Redefining Wilderness in the BWCAW

CSS to Superimpose Title

Redefining Wilderness

In 1964 the United States Wilderness Act defined wilderness as “an area where the earth and community of life are untrammeled by man, where man himself is a visitor who does not remain.” This definition has guided management decisions pertaining to some of the most spectacular landscapes in North America yet is based on an incomplete and potentially problematic ignorance of the long-term legacies of past cultural and land-use practices that resonate in vegetation communities to this day. This project reconstructed the fire history of a network of sites across the Boundary Waters Canoe Area Wilderness (BWCAW) of northern Minnesota and supplemented these data with absolutely dated scars on 243 culturally-modified trees across the same area to assess the potential impacts of Ojibwe land use on the historical fire regimes and modern vegetation patterns of the study area. This research will update and increase the spatial and temporal resolution of the ground-breaking fire history research conducted in the BWCAW by Miron ‘Bud’ Heinselman in the 1960s and 1970s. The results of this work will advance the debate over the extent and magnitude of human influences on landscapes that are often considered pristine or natural, address the important question of the meaning and usefulness of the concept of an ecological baseline in the management of North American forest systems, and advance innovative thinking around the concept of wilderness in order to help transform the ecological basis and implications of wilderness management as defined under the 1964 Wilderness Act.

Funding sources: National Science Foundation Geography and Spatial Sciences and Archaeology programs through awards #1560919 and #1359868

Products

Press
  • Keep your Eyes Peeled: A Guide to Identifying BarkPeeled Pine in the Border Lakes Region of Minnesota and Ontario pdf
Publications
  • Johnson, L.B., Johnson, L.R., Larson, E.R., and Kipfmueller, K.F. In press. Culturally-modified red pine, birch-bark canoes, and the fur trade on Lake Saganaga, Minnesota, USA. Historical Archaeology Journal.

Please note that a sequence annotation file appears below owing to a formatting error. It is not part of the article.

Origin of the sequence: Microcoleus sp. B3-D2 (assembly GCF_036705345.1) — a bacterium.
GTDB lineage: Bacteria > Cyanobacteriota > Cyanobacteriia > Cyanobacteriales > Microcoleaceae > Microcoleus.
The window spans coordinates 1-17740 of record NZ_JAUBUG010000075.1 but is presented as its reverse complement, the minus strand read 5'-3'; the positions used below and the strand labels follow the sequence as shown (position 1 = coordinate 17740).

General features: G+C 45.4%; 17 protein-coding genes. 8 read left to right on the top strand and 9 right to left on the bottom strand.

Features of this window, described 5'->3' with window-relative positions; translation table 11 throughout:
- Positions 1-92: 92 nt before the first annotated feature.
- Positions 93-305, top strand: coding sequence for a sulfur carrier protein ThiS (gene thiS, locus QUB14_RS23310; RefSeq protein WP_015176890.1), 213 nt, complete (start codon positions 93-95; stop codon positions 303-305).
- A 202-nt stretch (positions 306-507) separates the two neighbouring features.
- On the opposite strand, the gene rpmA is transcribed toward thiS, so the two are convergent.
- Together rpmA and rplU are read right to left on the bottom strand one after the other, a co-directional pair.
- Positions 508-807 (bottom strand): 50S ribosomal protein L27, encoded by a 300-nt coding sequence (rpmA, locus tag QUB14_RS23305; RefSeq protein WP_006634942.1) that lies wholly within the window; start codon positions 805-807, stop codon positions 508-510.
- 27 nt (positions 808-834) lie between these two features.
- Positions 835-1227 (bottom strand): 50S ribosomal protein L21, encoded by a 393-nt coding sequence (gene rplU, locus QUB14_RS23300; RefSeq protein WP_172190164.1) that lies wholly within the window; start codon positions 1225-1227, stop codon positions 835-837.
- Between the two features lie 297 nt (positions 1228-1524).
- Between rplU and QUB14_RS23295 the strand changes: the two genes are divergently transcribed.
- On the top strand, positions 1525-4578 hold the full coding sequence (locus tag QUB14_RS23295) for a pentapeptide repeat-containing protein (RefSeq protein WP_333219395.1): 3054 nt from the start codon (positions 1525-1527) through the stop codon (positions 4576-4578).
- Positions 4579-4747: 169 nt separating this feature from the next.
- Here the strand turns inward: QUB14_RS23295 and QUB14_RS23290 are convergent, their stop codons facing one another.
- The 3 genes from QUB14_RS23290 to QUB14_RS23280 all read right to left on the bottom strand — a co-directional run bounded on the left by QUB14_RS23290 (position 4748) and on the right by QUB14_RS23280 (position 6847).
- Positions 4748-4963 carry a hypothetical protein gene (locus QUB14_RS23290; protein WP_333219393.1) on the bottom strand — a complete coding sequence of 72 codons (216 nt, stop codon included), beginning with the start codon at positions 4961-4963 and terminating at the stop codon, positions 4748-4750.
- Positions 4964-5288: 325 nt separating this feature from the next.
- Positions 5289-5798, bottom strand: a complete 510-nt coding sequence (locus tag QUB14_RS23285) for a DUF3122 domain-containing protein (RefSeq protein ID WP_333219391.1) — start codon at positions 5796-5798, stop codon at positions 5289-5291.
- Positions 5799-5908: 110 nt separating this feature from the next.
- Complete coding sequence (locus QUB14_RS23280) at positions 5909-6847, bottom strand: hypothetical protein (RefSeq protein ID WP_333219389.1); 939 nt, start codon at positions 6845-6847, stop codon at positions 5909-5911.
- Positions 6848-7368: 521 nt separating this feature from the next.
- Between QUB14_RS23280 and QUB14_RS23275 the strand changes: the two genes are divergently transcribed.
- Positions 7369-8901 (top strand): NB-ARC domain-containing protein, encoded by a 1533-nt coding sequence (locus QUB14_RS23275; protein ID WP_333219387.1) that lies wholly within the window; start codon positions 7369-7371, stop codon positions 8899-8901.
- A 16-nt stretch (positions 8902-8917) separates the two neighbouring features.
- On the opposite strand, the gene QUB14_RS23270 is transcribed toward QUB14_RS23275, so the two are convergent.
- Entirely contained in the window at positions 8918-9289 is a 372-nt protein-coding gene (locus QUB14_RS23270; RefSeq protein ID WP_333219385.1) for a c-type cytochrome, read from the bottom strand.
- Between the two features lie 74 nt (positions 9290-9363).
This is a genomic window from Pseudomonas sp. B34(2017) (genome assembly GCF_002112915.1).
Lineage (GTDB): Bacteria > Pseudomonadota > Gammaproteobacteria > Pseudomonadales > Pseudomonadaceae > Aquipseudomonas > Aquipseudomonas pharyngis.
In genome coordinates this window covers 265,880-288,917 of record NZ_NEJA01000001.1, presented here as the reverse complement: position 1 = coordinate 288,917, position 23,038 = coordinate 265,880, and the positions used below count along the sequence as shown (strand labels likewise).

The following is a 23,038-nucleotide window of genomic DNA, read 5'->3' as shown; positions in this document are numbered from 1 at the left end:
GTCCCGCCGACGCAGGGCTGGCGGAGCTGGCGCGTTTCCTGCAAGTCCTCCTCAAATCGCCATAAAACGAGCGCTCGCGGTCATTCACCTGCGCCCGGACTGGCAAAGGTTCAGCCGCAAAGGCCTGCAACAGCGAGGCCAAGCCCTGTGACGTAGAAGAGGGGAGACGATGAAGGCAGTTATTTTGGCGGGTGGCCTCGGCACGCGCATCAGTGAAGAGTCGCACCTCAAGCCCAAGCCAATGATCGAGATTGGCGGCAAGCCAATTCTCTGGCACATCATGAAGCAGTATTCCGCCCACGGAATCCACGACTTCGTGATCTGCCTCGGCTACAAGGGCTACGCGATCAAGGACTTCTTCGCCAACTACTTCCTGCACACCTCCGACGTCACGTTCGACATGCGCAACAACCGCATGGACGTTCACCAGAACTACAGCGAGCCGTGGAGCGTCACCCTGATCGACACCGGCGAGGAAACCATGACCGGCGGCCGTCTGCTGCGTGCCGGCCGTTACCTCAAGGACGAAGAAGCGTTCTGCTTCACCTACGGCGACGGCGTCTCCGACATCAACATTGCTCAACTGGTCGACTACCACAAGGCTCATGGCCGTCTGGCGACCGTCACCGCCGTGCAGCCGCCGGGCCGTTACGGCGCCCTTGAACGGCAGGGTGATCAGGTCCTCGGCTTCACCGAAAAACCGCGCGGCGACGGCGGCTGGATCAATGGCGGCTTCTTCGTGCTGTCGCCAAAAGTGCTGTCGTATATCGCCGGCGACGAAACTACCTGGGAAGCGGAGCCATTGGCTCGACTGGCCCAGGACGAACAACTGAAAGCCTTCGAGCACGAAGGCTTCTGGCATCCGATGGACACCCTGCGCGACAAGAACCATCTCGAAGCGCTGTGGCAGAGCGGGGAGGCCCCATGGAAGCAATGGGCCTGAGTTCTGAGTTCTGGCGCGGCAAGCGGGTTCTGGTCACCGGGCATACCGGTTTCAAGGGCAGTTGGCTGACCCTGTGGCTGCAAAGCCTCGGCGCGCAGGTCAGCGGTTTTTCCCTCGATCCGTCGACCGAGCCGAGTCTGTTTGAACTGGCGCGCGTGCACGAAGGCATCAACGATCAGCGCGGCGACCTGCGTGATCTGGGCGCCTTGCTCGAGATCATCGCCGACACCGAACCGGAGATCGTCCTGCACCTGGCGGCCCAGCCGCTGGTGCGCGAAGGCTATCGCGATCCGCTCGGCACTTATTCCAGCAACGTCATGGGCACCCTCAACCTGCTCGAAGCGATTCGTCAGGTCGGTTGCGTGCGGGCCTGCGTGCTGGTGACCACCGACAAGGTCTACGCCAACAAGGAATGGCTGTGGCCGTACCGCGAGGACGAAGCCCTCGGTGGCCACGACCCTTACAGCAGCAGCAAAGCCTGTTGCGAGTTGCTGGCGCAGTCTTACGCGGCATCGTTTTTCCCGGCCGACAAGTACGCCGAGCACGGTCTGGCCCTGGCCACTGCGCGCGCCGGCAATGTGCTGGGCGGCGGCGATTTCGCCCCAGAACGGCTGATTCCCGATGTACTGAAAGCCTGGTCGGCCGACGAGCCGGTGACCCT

• Larson, E. R.  2017. Seeking wilderness: Tree rings, history, and the meaning of wilderness in the Boundary Waters Canoe Area. Minnesota Conservation Volunteer 80: 22–30. pdf
  • Kipfmueller, K.F., Elliott, G.P., Larson, E.R., and Salzer, M.W. 2010. An assessment of the dendroclimatic characteristics of three conifer species in northern Minnesota. Tree-Ring Research 66: 113–126.
Presentations
  • Evan R. Larson. 2017. People, fire, and pines: Reconsidering wilderness in the Border Lakes Region of Minnesota and Ontario. Department of Earth and Environmental Sciences Lecture Series, Indiana State University, May 5, Terre Haute, Indiana
  • Evan R. Larson. 2017. Drought, water, people, and fire: Environmental history of the Great Lakes Region through the rings of trees. Department of Geoscience Colloquium Series, University of Wisconsin-Milwaukee, April 13, Milwaukee, Wisconsin.
  • Evan R. Larson. 2017. People, fire, and pines: Reconsidering wilderness in the Border Lakes Region of Minnesota and Ontario. Archaeology Brown Bag Lecture, University of Wisconsin-Madison, February 3, Madison, Wisconsin.
  • Evan R. Larson. 2016. People, fire and nature: The idea of wilderness and creation of place. Ox-Bow School of Art Visiting Faculty Seminar Series, July 29, Saugatuck, Michigan.
  • Evan R. Larson. 2016. Water, people, and the land: An environmental narrative of northern Minnesota. Crooked Lake Association Healthy Lakes Meeting, May 7, Deerwood, Minnesota.
  • Evan R. Larson. 2016. History of the land through tree rings. Bois Forte Heritage Center, April 21, Bois Forte Reservation, Minnesota.